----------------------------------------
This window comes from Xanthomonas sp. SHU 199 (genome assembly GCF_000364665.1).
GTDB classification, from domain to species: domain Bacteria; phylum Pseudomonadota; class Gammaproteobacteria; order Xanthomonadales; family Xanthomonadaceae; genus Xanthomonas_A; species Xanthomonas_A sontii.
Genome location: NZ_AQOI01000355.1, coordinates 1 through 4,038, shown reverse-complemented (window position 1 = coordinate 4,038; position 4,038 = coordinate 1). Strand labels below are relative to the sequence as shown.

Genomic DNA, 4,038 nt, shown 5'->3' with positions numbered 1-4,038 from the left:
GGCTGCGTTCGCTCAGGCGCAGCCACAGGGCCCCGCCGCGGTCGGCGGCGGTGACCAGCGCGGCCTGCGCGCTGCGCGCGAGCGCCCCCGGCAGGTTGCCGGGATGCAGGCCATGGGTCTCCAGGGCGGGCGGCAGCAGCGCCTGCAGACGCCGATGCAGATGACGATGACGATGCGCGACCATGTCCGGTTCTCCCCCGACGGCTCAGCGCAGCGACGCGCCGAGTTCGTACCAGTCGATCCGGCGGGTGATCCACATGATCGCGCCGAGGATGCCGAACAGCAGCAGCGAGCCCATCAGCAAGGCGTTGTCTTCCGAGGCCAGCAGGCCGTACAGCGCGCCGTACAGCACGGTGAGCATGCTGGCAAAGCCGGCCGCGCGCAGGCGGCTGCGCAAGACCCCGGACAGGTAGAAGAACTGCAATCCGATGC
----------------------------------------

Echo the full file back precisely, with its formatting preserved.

This window comes from Xanthomonas sp. SHU 199 (genome assembly GCF_000364665.1).
GTDB classification, from domain to species: domain Bacteria; phylum Pseudomonadota; class Gammaproteobacteria; order Xanthomonadales; family Xanthomonadaceae; genus Xanthomonas_A; species Xanthomonas_A sontii.
Genome location: NZ_AQOI01000355.1, coordinates 1 through 4,038, shown reverse-complemented (window position 1 = coordinate 4,038; position 4,038 = coordinate 1). Strand labels below are relative to the sequence as shown.

Genomic DNA, 4,038 nt, shown 5'->3' with positions numbered 1-4,038 from the left:
GGCTGCGTTCGCTCAGGCGCAGCCACAGGGCCCCGCCGCGGTCGGCGGCGGTGACCAGCGCGGCCTGCGCGCTGCGCGCGAGCGCCCCCGGCAGGTTGCCGGGATGCAGGCCATGGGTCTCCAGGGCGGGCGGCAGCAGCGCCTGCAGACGCCGATGCAGATGACGATGACGATGCGCGACCATGTCCGGTTCTCCCCCGACGGCTCAGCGCAGCGACGCGCCGAGTTCGTACCAGTCGATCCGGCGGGTGATCCACATGATCGCGCCGAGGATGCCGAACAGCAGCAGCGAGCCCATCAGCAAGGCGTTGTCTTCCGAGGCCAGCAGGCCGTACAGCGCGCCGTACAGCACGGTGAGCATGCTGGCAAAGCCGGCCGCGCGCAGGCGGCTGCGCAAGACCCCGGACAGGTAGAAGAACTGCAATCCGATGC